In 2013, 41% of teachers surveyed in an independent study by Really Good Stuff indicated that they no longer teach cursive handwriting in the classroom. Increasing pressure to focus on tested subject areas, as well as the elimination of cursive handwriting from individual state requirements and Common Core State Standards assessments have made it a challenge for teachers to fit cursive handwriting instruction into their daily or even weekly routine.
Cursive handwriting instruction has taken a back seat to technology and assessments.
The Campaign for Cursive
This decline led to the formation of the Campaign for Cursive, a committee formed in 2012 by the Southern California branch of the American Handwriting Analysis Foundation (AHAF). This charity born initiative’s purpose is to bring awareness to the importance of cursive handwriting as it concerns to brain development, as well as to expose children to the idea that being able to read and write in cursive is something that is “cool”.
On January 23rd, 2015, events across the United States will be taking place in honor of National Handwriting Day. From California to Pennsylvania, children will have the opportunity to connect with cursive at local museums, libraries, and schools. In a press release by the AHAF, they explained the significance of January 23rd. “The date was chosen because it’s John Hancock’s birthday; this important signer of the Declaration of Independence is said to have written his name big and bold ‘so King George could see it without his spectacles’.”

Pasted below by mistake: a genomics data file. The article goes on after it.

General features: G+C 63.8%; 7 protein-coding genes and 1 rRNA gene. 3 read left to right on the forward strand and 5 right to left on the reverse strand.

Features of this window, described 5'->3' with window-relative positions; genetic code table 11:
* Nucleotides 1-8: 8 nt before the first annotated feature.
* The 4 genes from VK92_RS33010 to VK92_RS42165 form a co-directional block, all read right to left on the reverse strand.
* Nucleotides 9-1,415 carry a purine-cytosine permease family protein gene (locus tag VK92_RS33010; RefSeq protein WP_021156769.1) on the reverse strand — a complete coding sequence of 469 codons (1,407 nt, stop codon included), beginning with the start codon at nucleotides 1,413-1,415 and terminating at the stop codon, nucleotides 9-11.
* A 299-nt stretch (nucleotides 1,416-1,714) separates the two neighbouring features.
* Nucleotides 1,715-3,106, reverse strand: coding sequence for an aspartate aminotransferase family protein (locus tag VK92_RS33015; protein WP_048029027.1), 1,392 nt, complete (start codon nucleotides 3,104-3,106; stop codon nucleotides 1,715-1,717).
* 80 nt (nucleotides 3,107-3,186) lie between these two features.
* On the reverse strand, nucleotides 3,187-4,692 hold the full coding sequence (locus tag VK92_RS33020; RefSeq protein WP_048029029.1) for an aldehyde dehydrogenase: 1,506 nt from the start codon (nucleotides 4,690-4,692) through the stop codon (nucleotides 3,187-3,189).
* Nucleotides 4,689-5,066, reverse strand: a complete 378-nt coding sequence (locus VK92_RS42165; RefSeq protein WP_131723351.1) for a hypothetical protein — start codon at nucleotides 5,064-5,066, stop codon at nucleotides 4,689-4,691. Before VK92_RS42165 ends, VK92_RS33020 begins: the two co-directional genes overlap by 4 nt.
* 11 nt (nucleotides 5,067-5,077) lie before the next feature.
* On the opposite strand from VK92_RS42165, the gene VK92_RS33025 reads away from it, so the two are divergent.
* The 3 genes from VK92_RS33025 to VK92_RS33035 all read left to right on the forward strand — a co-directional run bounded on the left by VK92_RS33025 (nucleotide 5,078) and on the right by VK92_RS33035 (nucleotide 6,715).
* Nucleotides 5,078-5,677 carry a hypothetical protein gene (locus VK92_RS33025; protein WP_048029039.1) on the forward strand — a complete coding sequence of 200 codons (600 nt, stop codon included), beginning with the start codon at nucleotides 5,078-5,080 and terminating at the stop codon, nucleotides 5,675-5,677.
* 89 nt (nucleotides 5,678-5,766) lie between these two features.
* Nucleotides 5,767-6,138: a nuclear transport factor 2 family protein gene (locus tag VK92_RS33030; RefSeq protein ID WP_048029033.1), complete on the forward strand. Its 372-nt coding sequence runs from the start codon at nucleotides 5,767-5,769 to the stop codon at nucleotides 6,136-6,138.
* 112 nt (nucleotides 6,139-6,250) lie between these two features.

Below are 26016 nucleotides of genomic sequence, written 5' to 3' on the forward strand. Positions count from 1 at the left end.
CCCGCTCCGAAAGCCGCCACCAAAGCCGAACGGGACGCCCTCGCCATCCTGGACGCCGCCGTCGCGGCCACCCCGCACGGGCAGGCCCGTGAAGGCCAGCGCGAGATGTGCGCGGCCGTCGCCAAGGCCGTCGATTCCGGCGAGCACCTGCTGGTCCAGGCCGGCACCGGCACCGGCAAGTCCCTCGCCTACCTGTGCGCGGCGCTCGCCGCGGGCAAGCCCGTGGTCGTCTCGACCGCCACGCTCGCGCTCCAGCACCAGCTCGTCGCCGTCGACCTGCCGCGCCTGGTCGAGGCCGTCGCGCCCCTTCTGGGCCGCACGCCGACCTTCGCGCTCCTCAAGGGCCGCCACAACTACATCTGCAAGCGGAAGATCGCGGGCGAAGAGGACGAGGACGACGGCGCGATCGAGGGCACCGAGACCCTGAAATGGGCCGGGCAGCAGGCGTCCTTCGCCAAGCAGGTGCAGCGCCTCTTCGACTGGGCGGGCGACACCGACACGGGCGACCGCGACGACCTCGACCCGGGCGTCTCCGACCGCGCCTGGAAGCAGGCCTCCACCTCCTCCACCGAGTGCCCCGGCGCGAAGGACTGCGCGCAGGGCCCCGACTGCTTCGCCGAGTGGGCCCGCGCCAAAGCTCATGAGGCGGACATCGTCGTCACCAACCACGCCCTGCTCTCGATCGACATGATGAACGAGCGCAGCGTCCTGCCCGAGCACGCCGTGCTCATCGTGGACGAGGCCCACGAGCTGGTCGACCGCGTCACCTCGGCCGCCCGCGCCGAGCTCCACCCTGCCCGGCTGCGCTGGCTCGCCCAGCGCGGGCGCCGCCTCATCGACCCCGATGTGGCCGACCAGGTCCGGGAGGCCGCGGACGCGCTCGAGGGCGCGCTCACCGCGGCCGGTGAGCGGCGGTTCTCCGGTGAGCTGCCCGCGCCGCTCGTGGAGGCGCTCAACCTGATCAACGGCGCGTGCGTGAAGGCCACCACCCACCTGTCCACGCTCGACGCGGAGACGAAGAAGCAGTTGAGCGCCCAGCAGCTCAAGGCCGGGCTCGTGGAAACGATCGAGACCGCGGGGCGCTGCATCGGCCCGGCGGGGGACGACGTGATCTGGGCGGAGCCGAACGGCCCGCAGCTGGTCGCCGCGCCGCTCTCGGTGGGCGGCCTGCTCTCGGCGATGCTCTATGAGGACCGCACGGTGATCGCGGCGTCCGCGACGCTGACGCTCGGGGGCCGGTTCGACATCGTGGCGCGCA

How to Get Involved
Teachers can incorporate cursive in their own classroom by creating short cursive handwriting lessons, having students write cards, letters home, or to soldiers overseas, or by partnering up with class pen pals to send postcards in cursive to one another. You might also write a letter to your state’s governor or a local representative asking them to support the study and practice of cursive in the classroom. The Campaign for Cursive also has some more great suggestions on their website.
Outside of the classroom, consider getting involved with something like Hannah Brencher’s More Love Letters.
How to Teach Cursive
If your cursive handwriting skills are out of practice, these resources and contacts can help refresh your memory and give you a good starting point for cursive instruction.
On January 23rd, pause your normal instruction for a half hour and showcase the beauty and fun that is cursive handwriting. Flowing script, personal letters, and the ability to read historical documents are just a few of the “cool” things about cursive writing. What will you share with your students on National Handwriting Day?